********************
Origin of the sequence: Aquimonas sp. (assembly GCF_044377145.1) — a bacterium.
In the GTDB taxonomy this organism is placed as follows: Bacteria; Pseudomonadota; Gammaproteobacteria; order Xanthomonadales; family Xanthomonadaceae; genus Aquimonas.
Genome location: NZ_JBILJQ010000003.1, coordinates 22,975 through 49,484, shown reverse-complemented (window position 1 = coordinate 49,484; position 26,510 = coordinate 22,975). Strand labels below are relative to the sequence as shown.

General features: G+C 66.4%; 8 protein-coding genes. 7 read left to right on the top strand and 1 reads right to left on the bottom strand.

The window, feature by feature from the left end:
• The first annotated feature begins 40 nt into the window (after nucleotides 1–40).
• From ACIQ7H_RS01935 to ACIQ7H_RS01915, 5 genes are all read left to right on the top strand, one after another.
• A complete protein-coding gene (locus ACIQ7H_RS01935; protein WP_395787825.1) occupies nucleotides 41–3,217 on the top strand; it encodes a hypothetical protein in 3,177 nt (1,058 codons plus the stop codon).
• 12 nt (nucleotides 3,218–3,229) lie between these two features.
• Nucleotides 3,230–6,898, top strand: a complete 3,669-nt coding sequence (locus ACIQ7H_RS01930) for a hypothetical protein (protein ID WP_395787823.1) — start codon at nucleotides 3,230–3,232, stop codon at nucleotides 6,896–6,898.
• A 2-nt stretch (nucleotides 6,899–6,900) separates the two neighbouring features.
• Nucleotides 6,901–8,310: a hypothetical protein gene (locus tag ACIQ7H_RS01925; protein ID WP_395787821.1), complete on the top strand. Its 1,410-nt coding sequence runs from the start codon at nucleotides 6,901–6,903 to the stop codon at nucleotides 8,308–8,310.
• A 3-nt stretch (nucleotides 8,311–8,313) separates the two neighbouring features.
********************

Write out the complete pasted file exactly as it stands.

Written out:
Origin of the sequence: Aquimonas sp. (assembly GCF_044377145.1) — a bacterium.
In the GTDB taxonomy this organism is placed as follows: Bacteria; Pseudomonadota; Gammaproteobacteria; order Xanthomonadales; family Xanthomonadaceae; genus Aquimonas.
Genome location: NZ_JBILJQ010000003.1, coordinates 22,975 through 49,484, shown reverse-complemented (window position 1 = coordinate 49,484; position 26,510 = coordinate 22,975). Strand labels below are relative to the sequence as shown.

General features: G+C 66.4%; 8 protein-coding genes. 7 read left to right on the top strand and 1 reads right to left on the bottom strand.

The window, feature by feature from the left end:
• The first annotated feature begins 40 nt into the window (after nucleotides 1–40).
• From ACIQ7H_RS01935 to ACIQ7H_RS01915, 5 genes are all read left to right on the top strand, one after another.
• A complete protein-coding gene (locus ACIQ7H_RS01935; protein WP_395787825.1) occupies nucleotides 41–3,217 on the top strand; it encodes a hypothetical protein in 3,177 nt (1,058 codons plus the stop codon).
• 12 nt (nucleotides 3,218–3,229) lie between these two features.
• Nucleotides 3,230–6,898, top strand: a complete 3,669-nt coding sequence (locus ACIQ7H_RS01930) for a hypothetical protein (protein ID WP_395787823.1) — start codon at nucleotides 3,230–3,232, stop codon at nucleotides 6,896–6,898.
• A 2-nt stretch (nucleotides 6,899–6,900) separates the two neighbouring features.
• Nucleotides 6,901–8,310: a hypothetical protein gene (locus tag ACIQ7H_RS01925; protein ID WP_395787821.1), complete on the top strand. Its 1,410-nt coding sequence runs from the start codon at nucleotides 6,901–6,903 to the stop codon at nucleotides 8,308–8,310.
• A 3-nt stretch (nucleotides 8,311–8,313) separates the two neighbouring features.